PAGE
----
How the ancient Greek virtues of wisdom, courage, moderation, and justice continue to inspire us in these challenging and uncertain times.
No matter how often I find myself up on the Acropolis, I’m always taken aback as I stand in reverent contemplation of the glorious Parthenon, the temple of Athena, in Athens. I marvel at the ingenuity of this architectural masterpiece, built with no right angles to create a perfect illusion of symmetry and beauty, a structure featuring marble overlays, friezes and 46 outer and 25 inner Doric and Ionic columns. This temple was built to honor Athena, the Goddess of Wisdom, who looked over and protected Athens. Amazingly, the Parthenon was built in just nine short years and was completed in 432 BC.
As I try to keep my footing on the uneven polished marble slabs, I think of what this Goddess of Wisdom has withstood over the centuries. I think of the German occupation during WWII and of the 400 years of Ottoman rule. I think of the devastation, the bombings, the wars, the destruction, and even those natural disasters such as earthquakes. Athena has seen it all.
As the fluffy white clouds float by, a perfect hue of blue frames this majestic marble structure while the sun’s rays shine through the spaces in between, as if God’s majesty is fully present. I lay my hands on an ancient slab of marble to absorb the energy of this moment. I listen to the flapping of the blue and white Greek flag as it flutters in the distance, and I hear the wind as it circles and dances around this perfect structure. This wind, its distinctively melodic sound, works with the embrace of the sun’s rays to bring tears to my eyes. This is the sound that has accompanied mankind moving through the ages in pursuit of a better world for humanity. This is a call from that singular moment, that height of ingenuity when nature coexisted with mankind in perfect form. The Goddess Athena – the Protector of the City – the Goddess of Wisdom. I am moved to tears. This ancient world has so much to teach us.
My mind is taken back to the ancient philosophers from the 5th and 4th centuries BC – the great Socrates, Plato and Aristotle – who walked in the shadow of these columns contemplating life and giving us the rules of life. Democracy, free speech, individual rights, constitutional government, trial by jury, mathematics, biology, astronomy, atomic theory – so much this world of grand thinkers have given to us that the Western world in particular continues to enjoy to this day.
But in my observations, it is the notions of virtue and humanity that are the most important contributions of these philosophers. In his “Nicomachean Ethics” (350 BC), Aristotle explained to us that to be a “human in the highest form, we must be able to prosper individually while collectively benefiting the larger whole.” In other words, the individual must answer not only to himself, but also to his family and to his community, for the betterment of humankind. The ancient Greek word for happiness is “eudaimonia,” and it also means “to live well” – not just in the physical sense, but also in the spiritual sense of the soul and the spirit, one’s conscience and peace of mind. The term “arete” describes happiness deep within our soul that enriches our lives. It extends beyond our moral comprehension and into the physical world of the daily choices we make, both in action and in words.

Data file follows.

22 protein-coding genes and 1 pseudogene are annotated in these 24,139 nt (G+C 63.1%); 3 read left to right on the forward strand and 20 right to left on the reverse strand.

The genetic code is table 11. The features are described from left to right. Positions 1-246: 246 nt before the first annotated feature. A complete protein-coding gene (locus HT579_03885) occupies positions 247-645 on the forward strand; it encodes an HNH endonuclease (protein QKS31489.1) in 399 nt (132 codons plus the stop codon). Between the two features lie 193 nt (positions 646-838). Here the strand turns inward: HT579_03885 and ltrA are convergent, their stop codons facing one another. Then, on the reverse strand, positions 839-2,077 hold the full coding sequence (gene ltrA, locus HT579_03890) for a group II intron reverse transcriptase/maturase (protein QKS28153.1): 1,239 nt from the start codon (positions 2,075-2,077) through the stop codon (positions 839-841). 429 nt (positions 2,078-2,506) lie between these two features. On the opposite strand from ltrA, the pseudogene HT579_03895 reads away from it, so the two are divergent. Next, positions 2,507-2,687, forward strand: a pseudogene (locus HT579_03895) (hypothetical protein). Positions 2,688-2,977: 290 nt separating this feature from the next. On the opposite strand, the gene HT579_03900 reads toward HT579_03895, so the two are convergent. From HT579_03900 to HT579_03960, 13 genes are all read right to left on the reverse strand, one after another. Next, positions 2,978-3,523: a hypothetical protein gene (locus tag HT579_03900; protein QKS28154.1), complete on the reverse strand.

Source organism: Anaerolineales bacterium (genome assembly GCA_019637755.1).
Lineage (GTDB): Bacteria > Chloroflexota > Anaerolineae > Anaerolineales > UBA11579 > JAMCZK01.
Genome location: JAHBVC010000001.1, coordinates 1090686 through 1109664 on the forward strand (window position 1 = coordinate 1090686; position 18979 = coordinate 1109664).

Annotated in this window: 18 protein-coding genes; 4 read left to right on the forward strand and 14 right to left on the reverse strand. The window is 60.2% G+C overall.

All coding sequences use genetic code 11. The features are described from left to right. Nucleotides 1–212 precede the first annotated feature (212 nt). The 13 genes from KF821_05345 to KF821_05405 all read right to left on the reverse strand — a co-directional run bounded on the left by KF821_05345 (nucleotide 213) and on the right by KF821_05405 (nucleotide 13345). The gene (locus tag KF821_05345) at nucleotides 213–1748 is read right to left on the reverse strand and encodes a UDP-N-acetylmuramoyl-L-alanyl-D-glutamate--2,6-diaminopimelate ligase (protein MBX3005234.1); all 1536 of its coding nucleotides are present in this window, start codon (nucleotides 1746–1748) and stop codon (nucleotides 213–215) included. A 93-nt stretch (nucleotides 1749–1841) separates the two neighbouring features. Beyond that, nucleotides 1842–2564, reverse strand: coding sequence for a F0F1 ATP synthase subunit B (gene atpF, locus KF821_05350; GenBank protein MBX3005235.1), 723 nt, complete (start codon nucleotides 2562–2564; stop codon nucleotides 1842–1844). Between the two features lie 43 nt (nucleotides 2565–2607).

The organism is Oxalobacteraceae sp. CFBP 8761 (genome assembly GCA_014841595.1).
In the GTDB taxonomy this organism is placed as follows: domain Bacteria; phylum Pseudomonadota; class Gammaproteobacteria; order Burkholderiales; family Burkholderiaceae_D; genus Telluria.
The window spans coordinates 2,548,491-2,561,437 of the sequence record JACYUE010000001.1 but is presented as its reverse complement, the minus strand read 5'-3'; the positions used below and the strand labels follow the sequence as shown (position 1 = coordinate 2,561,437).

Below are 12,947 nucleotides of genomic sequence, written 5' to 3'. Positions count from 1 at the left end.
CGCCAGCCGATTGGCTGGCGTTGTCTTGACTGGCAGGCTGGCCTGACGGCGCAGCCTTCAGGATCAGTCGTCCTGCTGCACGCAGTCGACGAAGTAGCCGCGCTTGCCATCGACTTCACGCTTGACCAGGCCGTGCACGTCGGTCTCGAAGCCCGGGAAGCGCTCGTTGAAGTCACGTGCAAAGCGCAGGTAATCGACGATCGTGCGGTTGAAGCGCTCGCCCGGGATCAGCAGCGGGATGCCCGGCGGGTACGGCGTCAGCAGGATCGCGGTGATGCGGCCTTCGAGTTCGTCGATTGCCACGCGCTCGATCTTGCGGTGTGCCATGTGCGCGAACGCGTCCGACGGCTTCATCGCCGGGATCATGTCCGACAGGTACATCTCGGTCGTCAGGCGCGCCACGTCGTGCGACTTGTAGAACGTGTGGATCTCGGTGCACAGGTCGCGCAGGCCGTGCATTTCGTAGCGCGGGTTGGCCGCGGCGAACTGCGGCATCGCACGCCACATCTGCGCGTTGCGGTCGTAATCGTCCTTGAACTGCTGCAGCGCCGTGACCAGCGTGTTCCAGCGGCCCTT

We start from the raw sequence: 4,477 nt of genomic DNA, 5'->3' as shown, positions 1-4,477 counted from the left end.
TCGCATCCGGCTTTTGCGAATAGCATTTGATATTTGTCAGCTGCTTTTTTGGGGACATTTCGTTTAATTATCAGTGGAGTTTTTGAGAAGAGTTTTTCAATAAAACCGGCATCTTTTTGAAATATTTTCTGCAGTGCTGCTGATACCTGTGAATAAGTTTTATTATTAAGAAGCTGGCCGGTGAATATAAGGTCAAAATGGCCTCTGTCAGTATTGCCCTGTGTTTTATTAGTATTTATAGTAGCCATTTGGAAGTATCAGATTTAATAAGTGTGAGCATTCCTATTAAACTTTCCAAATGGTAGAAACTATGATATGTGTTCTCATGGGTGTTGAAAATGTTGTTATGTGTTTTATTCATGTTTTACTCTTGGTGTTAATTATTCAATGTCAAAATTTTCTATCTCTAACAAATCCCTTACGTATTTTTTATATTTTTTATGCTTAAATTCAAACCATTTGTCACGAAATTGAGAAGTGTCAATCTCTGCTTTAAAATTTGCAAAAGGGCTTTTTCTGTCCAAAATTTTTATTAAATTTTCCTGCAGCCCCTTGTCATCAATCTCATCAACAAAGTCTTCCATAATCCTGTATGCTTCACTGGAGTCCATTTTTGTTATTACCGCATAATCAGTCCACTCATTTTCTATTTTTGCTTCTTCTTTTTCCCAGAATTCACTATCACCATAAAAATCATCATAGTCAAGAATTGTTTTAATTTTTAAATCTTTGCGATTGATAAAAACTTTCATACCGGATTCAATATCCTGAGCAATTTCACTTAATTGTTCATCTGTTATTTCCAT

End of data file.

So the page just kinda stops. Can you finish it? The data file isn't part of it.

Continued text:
In his “Republic” (375BC), Plato wrote of four virtues – the cardinal virtues of wisdom, courage, moderation, and justice.
Wisdom is the capacity to make sensible decisions, meaning leaders taking good advice and then acting prudently.
Courage is the ability to confront fear, uncertainly, difficulty and intimidation. Courage was a virtue in ancient Greece, a tradition which endures to this day. Despite military conquests and economic difficulties, despite challenges ranging from wars to the recent economic crisis, it is the Greek model of courage and heroism which illuminates one’s vision. As Winston Churchill declared, after Greece’s role in limiting Hitler’s expansion into Europe, “… we will not say that Greeks fight like heroes, but that heroes fight like Greeks.” Or as the American president, Franklin Roosevelt, put it: “When the entire world had lost all hope, the Greek people dared to question the invincibility of the German monster, raising against it the proud spirit of freedom.”
Plato’s third virtue is moderation – the quality of practicing self-restraint and self-control.
Finally, and most importantly, there is justice. Plato emphasized the interconnectedness of the three previous virtues. Only when these three prior virtues are present can the human soul be complete and can a society be ordered in a humane and just fashion. In other words, being fair and reasonable in how decisions are made and how people are treated requires wisdom, courage and moderation.
As Greece celebrates 200 years of independence on March 25, 2021, we must also remember how this ancient land gave us an important roadmap for preserving our democracy, honoring our humanity and understanding the importance of leading with wisdom, with humility, and with integrity. During these difficult times of global change and widespread negativity, our world needs to pause and reflect on the teachings and the contributions of Greece throughout the ages. If we are to continue improving mankind, as it has been improved for us, then we must continue to always hold love, faith, and hope in our hearts and to lead with Greek spirit, courage and wisdom!
* Stella Thomas (Grosse Pointe, Michigan, US, and Thessaloniki, Greece), Managing Director, Global Water Fund, Zurich, Switzerland
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